The American agricultural lobby thought that President Trump’s trade politics would spare farmers and others in agriculture. Politico’s Morning Ag Report says it was the rural and red-state turnout that put Trump over the top in the presidential election. Trump has threatened to issue a formal intent to withdraw from the North American Free Trade Agreement and agriculture can’t seem to get its message through.
The U.S. exports nearly $18 billion of agriculture goods to Mexico, with exports the main profit driver in agriculture. However, Politico says those numbers don’t seem to be registering with the negotiators. “To be honest with you, it’s difficult, because even though we have a lot of support from people within the Trump Administration, the president has made comments that have obviously caused us a lot of concern,” says Kent Baucus, the International Trade Director for the National Cattlemen’s Beef Association.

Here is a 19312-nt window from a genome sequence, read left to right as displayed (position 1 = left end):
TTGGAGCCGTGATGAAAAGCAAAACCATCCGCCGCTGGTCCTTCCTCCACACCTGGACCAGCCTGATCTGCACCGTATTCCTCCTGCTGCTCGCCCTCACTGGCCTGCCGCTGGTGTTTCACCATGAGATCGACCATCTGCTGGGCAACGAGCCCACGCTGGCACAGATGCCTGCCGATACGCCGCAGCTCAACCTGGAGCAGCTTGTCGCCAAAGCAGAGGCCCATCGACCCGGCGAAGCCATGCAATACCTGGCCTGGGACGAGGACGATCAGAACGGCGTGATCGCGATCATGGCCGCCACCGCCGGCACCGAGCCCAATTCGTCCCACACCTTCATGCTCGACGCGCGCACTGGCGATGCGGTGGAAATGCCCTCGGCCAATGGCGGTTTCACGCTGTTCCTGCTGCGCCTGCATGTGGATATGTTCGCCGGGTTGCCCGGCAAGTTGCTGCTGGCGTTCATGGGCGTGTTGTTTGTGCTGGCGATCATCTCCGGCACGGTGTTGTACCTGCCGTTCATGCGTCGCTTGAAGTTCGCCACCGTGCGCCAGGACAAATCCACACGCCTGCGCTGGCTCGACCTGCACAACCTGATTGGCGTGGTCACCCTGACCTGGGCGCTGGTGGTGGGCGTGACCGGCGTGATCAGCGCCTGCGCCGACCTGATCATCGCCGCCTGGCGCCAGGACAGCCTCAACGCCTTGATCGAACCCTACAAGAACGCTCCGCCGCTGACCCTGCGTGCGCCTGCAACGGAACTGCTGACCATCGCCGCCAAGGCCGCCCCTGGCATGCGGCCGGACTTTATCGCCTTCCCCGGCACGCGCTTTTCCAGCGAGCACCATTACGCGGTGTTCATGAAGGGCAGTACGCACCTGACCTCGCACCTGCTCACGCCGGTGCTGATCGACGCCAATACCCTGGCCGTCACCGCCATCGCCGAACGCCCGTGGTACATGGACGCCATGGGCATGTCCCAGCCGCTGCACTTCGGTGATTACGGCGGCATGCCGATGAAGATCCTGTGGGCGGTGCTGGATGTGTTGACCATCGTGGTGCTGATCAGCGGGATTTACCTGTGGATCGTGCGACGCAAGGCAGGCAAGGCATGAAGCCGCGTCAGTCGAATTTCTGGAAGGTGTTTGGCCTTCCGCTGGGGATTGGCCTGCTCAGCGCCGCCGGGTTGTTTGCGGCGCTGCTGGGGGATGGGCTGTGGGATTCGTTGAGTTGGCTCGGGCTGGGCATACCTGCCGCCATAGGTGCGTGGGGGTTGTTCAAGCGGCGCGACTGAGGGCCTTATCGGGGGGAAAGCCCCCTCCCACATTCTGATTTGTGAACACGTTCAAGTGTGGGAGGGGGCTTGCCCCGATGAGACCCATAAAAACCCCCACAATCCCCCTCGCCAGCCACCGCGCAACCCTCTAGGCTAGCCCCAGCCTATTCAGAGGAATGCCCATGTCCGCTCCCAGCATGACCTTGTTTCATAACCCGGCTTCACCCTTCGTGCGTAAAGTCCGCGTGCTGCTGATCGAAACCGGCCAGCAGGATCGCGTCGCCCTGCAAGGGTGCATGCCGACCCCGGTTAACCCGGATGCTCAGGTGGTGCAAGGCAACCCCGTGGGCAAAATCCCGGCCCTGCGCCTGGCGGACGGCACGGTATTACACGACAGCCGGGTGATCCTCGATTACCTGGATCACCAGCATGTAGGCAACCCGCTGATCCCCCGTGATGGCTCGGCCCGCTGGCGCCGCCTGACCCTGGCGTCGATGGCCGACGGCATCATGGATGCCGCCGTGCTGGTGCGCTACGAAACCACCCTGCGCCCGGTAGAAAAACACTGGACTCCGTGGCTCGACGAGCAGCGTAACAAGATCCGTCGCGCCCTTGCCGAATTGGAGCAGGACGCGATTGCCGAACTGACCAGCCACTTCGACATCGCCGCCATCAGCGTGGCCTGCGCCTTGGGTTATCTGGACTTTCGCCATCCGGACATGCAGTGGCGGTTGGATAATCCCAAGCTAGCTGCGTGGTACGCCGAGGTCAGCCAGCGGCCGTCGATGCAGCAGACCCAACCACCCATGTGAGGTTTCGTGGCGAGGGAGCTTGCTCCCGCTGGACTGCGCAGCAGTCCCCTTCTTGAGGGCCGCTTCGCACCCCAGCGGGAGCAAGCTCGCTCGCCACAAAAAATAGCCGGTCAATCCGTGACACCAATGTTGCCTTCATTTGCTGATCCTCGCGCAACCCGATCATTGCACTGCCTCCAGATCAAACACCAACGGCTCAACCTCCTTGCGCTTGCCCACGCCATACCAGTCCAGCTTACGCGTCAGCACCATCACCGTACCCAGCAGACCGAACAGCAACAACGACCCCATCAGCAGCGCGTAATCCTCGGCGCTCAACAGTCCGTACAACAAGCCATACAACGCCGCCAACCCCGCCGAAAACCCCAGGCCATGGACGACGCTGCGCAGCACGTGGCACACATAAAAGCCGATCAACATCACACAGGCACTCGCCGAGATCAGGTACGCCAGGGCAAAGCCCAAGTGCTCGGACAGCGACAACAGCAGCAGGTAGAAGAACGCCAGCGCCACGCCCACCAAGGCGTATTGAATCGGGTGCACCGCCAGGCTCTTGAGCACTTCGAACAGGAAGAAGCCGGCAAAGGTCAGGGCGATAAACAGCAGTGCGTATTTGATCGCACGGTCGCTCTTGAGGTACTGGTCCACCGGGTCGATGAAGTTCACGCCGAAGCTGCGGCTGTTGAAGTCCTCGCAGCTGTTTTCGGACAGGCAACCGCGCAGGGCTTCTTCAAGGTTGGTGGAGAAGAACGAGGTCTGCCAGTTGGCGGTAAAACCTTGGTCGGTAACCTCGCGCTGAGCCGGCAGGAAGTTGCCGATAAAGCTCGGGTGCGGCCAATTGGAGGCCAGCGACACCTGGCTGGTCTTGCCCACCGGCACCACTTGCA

Now that the threat of withdrawal seems more like reality, rather than a bargaining tactic, there’s also a growing recognition that agriculture may not have put together an effective strategy to counter the threat. Gordon Stoner, a Montana farmer who leads the National Association of Wheat Growers, says the only solution may be a grassroots campaign in which farmers, ranchers, and others, stand up and demand action.